Carbon Neutrality at the Source of Chemistry
Currently, the petrochemical industry in Japan emits 60.18 million tons of CO2 annually, 51.5% of which comes from ethylene plants. Ethylene plants, which are the source of the petrochemical industry, use fossil fuels for the pyrolysis of naphtha cracking, and the CO2 emitted from these plants is one of the challenges in achieving carbon neutrality. Therefore, the development of fuel conversion to hydrogen and ammonia, which do not emit CO2, and conversion to electrification processes are currently underway.
The “M-Cracker®︎” converts the energy source of naphtha cracking technology, a basic chemical production process, to microwave heating. The M-Cracker converts the energy source of naphtha cracking technology, a basic chemical production process, to microwave heating, thereby directly heating the reaction field, which is a characteristic of microwave processes, and thus represents a new concept of cracking process different from conventional methods.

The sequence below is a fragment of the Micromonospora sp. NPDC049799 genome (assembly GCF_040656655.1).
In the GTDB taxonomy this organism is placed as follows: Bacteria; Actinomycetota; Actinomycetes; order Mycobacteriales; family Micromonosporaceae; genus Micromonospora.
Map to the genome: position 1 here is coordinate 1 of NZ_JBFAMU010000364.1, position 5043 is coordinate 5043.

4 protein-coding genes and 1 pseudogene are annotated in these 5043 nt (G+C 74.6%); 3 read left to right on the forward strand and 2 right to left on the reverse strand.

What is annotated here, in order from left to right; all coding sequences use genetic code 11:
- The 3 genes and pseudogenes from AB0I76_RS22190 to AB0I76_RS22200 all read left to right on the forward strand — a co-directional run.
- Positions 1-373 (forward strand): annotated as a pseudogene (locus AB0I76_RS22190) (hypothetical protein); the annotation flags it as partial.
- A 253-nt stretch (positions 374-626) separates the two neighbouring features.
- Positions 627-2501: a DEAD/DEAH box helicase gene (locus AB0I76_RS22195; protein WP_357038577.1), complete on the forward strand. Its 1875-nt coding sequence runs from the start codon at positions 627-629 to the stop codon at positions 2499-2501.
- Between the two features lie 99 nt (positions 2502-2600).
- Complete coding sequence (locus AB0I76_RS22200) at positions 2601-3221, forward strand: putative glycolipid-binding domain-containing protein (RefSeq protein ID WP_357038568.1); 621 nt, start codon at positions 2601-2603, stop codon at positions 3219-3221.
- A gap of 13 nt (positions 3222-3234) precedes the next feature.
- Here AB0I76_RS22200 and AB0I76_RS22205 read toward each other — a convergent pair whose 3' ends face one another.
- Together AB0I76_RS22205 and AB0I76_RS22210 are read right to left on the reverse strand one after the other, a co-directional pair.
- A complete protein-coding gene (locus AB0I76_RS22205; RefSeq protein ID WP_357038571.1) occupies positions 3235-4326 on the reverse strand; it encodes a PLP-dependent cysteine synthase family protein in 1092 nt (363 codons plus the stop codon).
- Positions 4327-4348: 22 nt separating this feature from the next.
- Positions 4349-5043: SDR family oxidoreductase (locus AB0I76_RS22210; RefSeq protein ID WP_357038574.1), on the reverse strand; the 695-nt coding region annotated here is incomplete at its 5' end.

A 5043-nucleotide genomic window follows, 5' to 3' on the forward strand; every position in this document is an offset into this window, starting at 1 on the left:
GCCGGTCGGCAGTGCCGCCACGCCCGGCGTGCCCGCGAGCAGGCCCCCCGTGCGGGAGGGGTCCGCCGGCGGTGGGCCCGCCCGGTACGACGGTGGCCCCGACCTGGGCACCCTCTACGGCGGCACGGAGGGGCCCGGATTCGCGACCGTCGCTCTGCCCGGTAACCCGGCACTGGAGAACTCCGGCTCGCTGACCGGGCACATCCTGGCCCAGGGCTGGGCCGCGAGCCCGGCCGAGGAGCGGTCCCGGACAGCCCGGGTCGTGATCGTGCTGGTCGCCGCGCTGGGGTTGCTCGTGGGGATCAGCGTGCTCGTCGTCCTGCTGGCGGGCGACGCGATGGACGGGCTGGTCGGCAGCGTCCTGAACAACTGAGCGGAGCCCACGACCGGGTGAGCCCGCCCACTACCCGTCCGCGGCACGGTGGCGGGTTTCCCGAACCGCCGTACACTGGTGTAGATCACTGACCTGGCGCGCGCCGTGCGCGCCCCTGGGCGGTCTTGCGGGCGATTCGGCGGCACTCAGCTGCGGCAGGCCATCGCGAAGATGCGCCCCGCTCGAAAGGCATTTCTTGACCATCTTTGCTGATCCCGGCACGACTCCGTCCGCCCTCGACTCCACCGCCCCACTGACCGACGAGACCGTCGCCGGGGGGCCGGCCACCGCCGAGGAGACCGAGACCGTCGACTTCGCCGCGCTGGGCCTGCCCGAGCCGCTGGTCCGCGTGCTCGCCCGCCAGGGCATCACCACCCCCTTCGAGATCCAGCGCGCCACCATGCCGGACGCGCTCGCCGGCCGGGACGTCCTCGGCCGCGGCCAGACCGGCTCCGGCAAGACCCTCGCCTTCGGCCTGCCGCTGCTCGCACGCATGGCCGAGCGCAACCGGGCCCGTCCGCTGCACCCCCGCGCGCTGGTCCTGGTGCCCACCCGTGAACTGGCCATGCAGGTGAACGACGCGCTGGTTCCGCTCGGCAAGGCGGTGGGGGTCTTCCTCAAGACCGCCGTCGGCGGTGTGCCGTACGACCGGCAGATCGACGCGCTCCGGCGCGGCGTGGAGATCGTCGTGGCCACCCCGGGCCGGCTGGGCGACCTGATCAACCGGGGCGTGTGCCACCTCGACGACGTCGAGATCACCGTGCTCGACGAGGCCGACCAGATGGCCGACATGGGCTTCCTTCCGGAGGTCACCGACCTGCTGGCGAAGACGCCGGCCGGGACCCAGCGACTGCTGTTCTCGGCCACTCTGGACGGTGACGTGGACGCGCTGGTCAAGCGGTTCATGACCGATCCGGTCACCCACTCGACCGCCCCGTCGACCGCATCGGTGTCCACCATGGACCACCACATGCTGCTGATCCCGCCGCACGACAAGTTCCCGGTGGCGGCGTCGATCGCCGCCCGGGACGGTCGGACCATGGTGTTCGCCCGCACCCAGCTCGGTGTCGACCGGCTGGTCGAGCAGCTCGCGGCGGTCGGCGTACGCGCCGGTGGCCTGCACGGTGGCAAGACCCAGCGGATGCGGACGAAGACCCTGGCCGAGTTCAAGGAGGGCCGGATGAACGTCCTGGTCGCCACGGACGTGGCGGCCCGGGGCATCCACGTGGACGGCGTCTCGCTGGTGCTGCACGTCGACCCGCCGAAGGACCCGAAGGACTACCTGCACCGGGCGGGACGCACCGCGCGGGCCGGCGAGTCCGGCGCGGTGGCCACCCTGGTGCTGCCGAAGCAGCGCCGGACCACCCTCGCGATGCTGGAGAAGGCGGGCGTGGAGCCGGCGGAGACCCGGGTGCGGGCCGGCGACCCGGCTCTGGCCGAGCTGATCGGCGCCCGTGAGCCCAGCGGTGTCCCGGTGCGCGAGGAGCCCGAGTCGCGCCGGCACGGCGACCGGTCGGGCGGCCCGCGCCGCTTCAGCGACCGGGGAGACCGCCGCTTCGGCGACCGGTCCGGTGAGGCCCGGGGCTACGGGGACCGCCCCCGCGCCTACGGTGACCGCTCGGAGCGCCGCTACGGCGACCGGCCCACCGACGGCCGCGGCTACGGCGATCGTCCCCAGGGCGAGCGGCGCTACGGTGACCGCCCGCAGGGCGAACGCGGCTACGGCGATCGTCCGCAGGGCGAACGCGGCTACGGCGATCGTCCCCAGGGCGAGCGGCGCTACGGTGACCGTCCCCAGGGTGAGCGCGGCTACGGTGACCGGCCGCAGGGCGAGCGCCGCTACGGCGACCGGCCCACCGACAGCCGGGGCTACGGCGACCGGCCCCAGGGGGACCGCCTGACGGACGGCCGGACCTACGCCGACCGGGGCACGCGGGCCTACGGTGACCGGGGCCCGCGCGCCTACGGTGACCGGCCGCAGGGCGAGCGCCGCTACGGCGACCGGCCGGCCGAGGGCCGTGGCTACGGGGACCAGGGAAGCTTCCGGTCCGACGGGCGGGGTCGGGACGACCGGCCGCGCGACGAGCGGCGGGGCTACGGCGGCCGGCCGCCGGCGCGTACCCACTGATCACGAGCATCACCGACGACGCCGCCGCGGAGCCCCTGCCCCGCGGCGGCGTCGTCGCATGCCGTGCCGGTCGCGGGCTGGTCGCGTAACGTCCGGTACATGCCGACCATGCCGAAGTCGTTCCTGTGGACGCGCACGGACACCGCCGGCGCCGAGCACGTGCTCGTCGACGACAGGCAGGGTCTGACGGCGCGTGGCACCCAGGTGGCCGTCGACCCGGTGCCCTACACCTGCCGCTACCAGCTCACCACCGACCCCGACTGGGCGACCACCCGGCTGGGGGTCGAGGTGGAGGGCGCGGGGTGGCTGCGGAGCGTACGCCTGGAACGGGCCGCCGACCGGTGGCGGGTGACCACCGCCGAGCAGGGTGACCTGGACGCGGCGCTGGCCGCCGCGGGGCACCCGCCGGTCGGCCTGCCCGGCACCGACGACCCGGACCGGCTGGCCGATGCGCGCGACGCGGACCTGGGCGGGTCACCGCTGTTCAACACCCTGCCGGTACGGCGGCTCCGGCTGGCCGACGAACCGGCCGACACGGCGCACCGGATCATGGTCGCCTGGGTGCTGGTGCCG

Advantages of Using Microwaves
By converting to the microwave process and utilizing renewable energy, CO2 emissions can be reduced by 90% compared to existing processes.
Furthermore, the realization of direct heating will suppress coking(carbon deposition caused by free radical carbons), which has been a problem in the operation of naphtha cracking, and will enhance the competitiveness of ethylene plants.
Further Advancement and Establishment of Technology for Social Implementation
We aim to further advance the developed technology by combining it with naphtha catalytic cracking technology.
We will establish the basic technology, conduct continuous operation verification, and strive to implement the technology in society.